lead pipe. He swings and Eddie knocks it from his hand.
“Asshole! Stupid asshole!” Eddie’s eyes widen, his nostrils flare
with the grin of gleaming teeth as the pipe splits the man’s face in two.
The man jerks forward, arms cradling his head. “What’d you do that
for?” Eddie keeps demanding in a high, gasping voice, of her, of her, of
her as the pipe smashes the man’s head until he sags against the steering
Opening the door, she half falls, half slides, crawling, then running,
across the road toward the looming yellow light. Crossing the tracks,
she waves her arms and screams into the deafening commotion. “Help
me! Help me!” Freight and tank cars roar by, parallel with the roadbed.
“Help me! Help me! Help me!” she pants, running with the clattering
train. In the gaps between cars, come flashes of headlights, going in the
same direction as the train. “Oh, Eddie,” she cries, head back, arms
pumping as she runs faster than she has ever run. “Eddie!” she sobs,
teary phlegm leaking into her bloody mouth.
The caboose hurtles past, distant, fading, Eddie’s taillights with it.
She stumbles onto the road, back the way she came, the sudden quiet
bearing only the platplatplat of her sandals on the macadam, her gasping,
wheezy breath, as behind her swells the anxious whine of a car.
She dives into the shallow ditch beside the tracks. Eyes closed, she lies
curled in cinders. With her cheek to the hard rise of the gully, scrubby
brambles snag her arms and legs. The oncoming wheels pulsate in her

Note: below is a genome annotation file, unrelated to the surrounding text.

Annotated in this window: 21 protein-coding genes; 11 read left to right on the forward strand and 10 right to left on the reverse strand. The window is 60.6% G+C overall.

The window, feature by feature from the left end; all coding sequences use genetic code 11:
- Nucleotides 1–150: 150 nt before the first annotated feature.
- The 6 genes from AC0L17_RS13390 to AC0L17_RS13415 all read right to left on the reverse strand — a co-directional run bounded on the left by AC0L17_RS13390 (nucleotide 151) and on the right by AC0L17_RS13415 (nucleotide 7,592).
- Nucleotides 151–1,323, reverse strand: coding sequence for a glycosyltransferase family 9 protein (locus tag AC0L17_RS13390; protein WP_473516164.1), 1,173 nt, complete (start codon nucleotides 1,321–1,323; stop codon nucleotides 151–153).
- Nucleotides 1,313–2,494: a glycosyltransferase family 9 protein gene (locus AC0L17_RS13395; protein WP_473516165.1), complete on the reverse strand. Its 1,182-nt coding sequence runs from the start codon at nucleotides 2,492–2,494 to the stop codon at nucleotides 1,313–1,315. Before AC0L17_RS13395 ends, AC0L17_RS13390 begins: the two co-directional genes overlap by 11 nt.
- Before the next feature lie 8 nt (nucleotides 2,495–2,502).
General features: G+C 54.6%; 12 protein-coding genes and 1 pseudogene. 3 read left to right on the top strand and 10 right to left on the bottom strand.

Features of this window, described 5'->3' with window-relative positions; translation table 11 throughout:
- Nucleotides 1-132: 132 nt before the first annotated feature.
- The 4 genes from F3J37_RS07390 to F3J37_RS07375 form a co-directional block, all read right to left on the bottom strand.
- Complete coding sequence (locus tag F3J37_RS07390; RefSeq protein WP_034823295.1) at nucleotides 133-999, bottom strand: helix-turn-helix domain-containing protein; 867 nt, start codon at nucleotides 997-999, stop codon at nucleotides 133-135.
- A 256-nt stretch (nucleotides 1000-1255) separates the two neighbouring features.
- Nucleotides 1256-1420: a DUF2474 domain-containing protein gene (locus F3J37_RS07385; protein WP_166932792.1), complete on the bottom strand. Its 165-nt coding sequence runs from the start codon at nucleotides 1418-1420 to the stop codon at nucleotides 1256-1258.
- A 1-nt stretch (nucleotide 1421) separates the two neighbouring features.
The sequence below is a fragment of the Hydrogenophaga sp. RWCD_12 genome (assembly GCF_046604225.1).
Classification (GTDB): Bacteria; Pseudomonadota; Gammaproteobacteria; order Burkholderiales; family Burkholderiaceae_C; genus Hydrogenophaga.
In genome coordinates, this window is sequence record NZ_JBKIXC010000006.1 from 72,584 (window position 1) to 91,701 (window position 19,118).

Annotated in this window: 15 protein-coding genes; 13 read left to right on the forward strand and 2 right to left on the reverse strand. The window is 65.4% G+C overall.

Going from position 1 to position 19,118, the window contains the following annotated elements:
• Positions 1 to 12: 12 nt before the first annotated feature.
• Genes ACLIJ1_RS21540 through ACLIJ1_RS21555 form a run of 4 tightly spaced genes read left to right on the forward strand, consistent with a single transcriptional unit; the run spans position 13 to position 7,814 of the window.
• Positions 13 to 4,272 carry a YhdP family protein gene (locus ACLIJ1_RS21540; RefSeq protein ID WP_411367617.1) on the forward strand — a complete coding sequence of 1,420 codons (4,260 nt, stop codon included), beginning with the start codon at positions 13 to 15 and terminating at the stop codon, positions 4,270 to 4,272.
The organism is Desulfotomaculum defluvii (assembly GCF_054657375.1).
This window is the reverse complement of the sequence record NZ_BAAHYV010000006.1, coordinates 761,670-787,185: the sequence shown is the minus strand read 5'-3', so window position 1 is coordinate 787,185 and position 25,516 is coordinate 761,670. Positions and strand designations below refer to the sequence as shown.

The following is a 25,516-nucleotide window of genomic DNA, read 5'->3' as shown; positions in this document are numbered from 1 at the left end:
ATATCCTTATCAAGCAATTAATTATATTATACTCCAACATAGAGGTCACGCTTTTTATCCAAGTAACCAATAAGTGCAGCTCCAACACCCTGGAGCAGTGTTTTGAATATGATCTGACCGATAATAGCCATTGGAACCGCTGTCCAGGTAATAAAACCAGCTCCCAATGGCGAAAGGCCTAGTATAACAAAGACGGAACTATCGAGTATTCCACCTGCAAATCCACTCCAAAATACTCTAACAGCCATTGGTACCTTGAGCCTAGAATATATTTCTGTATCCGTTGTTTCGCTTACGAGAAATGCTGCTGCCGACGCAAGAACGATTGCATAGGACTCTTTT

skull. He slows down, speeds past. She scrambles onto the road, stomach
churning with every step. All at once she bends over, vomits, legs
splayed, chest heaving, still gagging as headlamps flare high from be-
hind, illuminating the emptiness ahead. The truck slows in a squeal of
air and brakes. The driver peers down from his silver cab. “You okay?”
“I need a ride!”
“Oh, Jesus,” she cries as the door closes and the big rig rumbles
“What happened?” the barrel-chested man asks, dead cigar stub
clenched between his teeth. “You in trouble?”
“I don’t know!”
“What happened?” He taps his chin, the blood.
“There was a fight . . . and my boyfriend . . . oh, God, I’m so scared.
Something terrible happened. Oh, God, God, help me, please help
me,” she sobs.
“He in a convertible? Yellow Mustang? Then slide down, just slide
down,” the driver says. “Okay,” he says when the car whizzes by.
A few miles ahead a cruiser passes, dome light spinning red. The
truck driver flips on his radio, keeps glancing in the rearview.
A woman’s staticky voice: “Ambulance! Up to the club. Fast, Buddy
“Oh, God,” she moans into her sticky hands.
“Somebody’s hurt.” The driver looks at her.
“My boyfriend. Eddie,” she sobs. “This guy tried to hit him. With a
pipe. And then, oh, God,” she gags, retching again.
“Hey, hey, c’mon now,” the driver says. “You’re all right now. Hey, I
got kids myself. How old are you anyways?”
“Seventeen,” she bawls at the horror, the shame of it. Her careful
upbringing, her hardworking, principled mother.
“What’s your name?”
“Nora.” She hesitates. “Trimble.”
“Where you from, Nora?”
“You run away from home or something?”
“No. I don’t know.”
“Wanna go back?”
“I don’t know. I don’t know what to do. Maybe I should go back, go
back and help. Oh, God, he’s back there. In the car. He’s hurt.”
“Oh my God,” she moans, covers her face.
“How old’s Eddie?”
“Eddie’s a big boy. He’ll take care of it. He don’t need you.”
A whoosh now, like the unsealing of a vault, as the truck slows for
the ramp onto the interstate.